Recently, the media have been reporting regularly about the Anthem Blue Cross plan to raise health insurance rates up to 39 percent in California. Anthem, by the way, is owned by WellPoint, Inc., an Indianapolis company. The main justification for the large rate increases, as much as 10 times greater than national health spending growth, is higher health care costs. But as U.S. Health and Human Services Secretary Kathleen Sibelius remarked, “It remains difficult to to understand how a company [Anthem] that made $2.9 billion in the last quarter of 2009 alone can justify massive increases. . . .” And WellPoint, Inc. reported net income of $4.7 billion in 2009. And a recent report found that the combined profit for the five largest health care providers—WellPoint, Inc., United-Health Group, Aetna, Humana, and Cigna—increased 56 percent in 2009 over 2008. Increased rates mean less coverage for a higher cost or possibly no coverage for those without means.
One of the main reasons for such high profits is the growing lack of competition in the private health insurance industry, which has led to near monopoly conditions in many markets. In many states, for example, insurance companies are oligopolies, with one or two companies controlling 75 to 95 percent of the market and no price competition. Any comparative analysis of health care systems indicates that the greater the role of private, for-profit health insurance companies in the delivery of health care, the higher the cost. This is why the United States has the most expensive health care system in the world but trails well behind on crucial indicators of public health, such as infant mortality, longevity, and death of women in childbirth.
Do any of these shocking facts raise antitrust concerns? They should. We have heard from Insurance Commissioner Steve Poizner about Anthem’s proposed rate increases, but we haven’t heard from Attorney General Jerry Brown about whether his Antitrust Law Section has any proposed or pending antitrust investigations against Anthem Blue Cross in particular, or health insurance companies operating in California in general. With Proposition 103’s repeal in 1990 of the insurance industry’s immunity from the Cartwright Act—California’s basic antitrust statute—insurance companies are now fully subject to California’s antitrust laws.
But what about the federal antitrust laws? The federal antitrust laws include the Sherman Anti-Trust Act of 1890, the Clayton Act of 1914, and the Federal Trade Commission Act of 1914. Unfortunately, the McCarran-Ferguson Act of 1945 gives states the exclusive authority to regulate the “business of insurance” without interference from federal regulation, unless federal law specifically provides otherwise. The business of insurance includes laws aimed at protecting or regulating the performance of an insurance contract, the relationship between insurer and insured, the type of policies issued, and the policies’ reliability, interpretation, and enforcement. Thus, any antitrust enforcement action against insurance companies has been left up to the individual states.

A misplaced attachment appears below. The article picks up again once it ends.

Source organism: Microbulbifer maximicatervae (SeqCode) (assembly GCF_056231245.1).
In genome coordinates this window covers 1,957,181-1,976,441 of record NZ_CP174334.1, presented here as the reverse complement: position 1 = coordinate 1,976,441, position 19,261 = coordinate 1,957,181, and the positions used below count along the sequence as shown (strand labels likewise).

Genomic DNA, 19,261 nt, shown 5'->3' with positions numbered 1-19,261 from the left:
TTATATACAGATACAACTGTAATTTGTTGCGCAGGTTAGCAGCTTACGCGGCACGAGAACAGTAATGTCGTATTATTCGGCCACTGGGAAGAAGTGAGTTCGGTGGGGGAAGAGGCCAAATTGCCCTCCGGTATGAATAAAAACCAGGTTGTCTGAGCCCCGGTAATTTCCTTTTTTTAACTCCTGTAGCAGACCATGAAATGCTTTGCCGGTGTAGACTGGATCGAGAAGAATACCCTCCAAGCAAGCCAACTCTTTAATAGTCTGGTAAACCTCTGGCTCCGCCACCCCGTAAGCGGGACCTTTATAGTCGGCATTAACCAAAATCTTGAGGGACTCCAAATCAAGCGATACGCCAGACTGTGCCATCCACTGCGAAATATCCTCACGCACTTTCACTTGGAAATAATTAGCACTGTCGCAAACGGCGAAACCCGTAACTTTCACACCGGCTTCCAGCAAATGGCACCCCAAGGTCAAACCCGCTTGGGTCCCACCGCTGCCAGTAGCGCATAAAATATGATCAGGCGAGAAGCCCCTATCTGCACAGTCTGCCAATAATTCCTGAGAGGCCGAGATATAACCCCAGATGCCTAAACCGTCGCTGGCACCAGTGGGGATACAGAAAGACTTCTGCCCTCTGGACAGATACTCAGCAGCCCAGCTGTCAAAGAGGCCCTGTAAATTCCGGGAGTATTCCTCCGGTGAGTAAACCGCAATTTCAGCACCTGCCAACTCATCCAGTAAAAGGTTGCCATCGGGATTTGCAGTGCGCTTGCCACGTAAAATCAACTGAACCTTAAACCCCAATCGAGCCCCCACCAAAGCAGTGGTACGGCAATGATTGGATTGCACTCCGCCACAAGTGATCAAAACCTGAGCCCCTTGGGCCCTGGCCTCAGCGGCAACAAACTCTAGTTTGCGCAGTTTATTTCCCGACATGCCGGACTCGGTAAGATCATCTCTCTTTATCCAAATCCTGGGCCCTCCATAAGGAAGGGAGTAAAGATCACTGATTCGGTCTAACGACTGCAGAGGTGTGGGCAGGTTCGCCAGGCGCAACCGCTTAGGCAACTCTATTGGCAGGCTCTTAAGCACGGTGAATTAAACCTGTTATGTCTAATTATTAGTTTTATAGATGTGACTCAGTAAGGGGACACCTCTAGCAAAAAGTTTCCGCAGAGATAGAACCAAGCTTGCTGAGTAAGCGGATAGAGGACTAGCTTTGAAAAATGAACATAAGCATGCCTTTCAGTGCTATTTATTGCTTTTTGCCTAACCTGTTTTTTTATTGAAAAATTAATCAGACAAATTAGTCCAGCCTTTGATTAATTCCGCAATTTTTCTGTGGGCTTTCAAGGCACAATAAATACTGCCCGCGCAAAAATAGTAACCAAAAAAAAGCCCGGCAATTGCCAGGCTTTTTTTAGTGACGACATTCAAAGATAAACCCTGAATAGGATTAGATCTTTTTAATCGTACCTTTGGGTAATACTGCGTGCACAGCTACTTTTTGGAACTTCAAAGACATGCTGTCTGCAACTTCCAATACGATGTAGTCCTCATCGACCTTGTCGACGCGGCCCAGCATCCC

Last year, there was hope for a change at the federal level. In September, Senator Patrick Leahy, D-Vt., introduced the Health Insurance Industry Antitrust Enforcement Act, which would repeal the McCarran-Ferguson Act antitrust exemption for health insurance companies, and hearings were held in the Senate Judiciary Committee in October. Repeal of the McCarran-Ferguson Act would ensure that health insurance issuers and medical malpractice insurance issuers cannot engage in price fixing, bid rigging, monopoly practices or market allocations to the detriment of competition and consumers. And on October 16, President Obama spoke at Texas A&M University, stating it was time to repeal the McCarran-Ferguson Act. Since then, however, the health insurance industry has worked its magic on the president and Congress and the bill appears to have fallen through the cracks. I suspect the scrapping of the proposed House/Senate healthcare reform bill and the election of Scott Brown in Massachusetts had something to do with its demise.
For the foreseeable future, antitrust law enforcement will continue to be a state concern. However, bringing an antitrust lawsuit against a billion-dollar health insurance company would be a budget buster for most states—even for California with its current budget shortfalls—and, if the state won, the ruling would not necessarily be applicable to other states where the health insurance company defendant did business.
While the lack of competition in the health insurance industry may well have other causes, vigorous enforcement of California’s antitrust laws is vital as a first step toward bringing at least some competition to that industry, which in turn will provide the greatest amount of choice possible for consumers. I would like to hear Attorney General Brown publicly address this issue.
Ralph E. Stone is a retired San Francisco Regional Office Federal Trade Commission attorney.